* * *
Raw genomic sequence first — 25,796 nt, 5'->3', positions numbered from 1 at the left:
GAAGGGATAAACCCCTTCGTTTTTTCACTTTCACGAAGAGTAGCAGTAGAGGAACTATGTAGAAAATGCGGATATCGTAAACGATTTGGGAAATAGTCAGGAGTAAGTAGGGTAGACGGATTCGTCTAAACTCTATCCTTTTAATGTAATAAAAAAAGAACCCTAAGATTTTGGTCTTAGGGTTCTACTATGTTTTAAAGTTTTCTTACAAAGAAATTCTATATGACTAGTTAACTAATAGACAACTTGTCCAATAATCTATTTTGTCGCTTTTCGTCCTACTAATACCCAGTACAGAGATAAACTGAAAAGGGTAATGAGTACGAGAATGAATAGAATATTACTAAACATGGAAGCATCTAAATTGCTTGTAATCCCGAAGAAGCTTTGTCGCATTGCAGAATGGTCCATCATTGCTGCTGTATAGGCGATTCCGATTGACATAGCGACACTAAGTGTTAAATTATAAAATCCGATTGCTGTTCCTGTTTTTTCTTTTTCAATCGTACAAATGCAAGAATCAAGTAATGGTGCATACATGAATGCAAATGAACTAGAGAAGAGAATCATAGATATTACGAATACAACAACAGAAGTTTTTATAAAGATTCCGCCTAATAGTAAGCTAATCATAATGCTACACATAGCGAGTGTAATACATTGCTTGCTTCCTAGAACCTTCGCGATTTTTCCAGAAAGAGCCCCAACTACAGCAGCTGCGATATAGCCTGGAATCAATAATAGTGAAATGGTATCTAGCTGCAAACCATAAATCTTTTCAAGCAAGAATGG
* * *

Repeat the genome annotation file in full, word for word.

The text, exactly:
Raw genomic sequence first — 25,796 nt, 5'->3', positions numbered from 1 at the left:
GAAGGGATAAACCCCTTCGTTTTTTCACTTTCACGAAGAGTAGCAGTAGAGGAACTATGTAGAAAATGCGGATATCGTAAACGATTTGGGAAATAGTCAGGAGTAAGTAGGGTAGACGGATTCGTCTAAACTCTATCCTTTTAATGTAATAAAAAAAGAACCCTAAGATTTTGGTCTTAGGGTTCTACTATGTTTTAAAGTTTTCTTACAAAGAAATTCTATATGACTAGTTAACTAATAGACAACTTGTCCAATAATCTATTTTGTCGCTTTTCGTCCTACTAATACCCAGTACAGAGATAAACTGAAAAGGGTAATGAGTACGAGAATGAATAGAATATTACTAAACATGGAAGCATCTAAATTGCTTGTAATCCCGAAGAAGCTTTGTCGCATTGCAGAATGGTCCATCATTGCTGCTGTATAGGCGATTCCGATTGACATAGCGACACTAAGTGTTAAATTATAAAATCCGATTGCTGTTCCTGTTTTTTCTTTTTCAATCGTACAAATGCAAGAATCAAGTAATGGTGCATACATGAATGCAAATGAACTAGAGAAGAGAATCATAGATATTACGAATACAACAACAGAAGTTTTTATAAAGATTCCGCCTAATAGTAAGCTAATCATAATGCTACACATAGCGAGTGTAATACATTGCTTGCTTCCTAGAACCTTCGCGATTTTTCCAGAAAGAGCCCCAACTACAGCAGCTGCGATATAGCCTGGAATCAATAATAGTGAAATGGTATCTAGCTGCAAACCATAAATCTTTTCAAGCAAGAATGG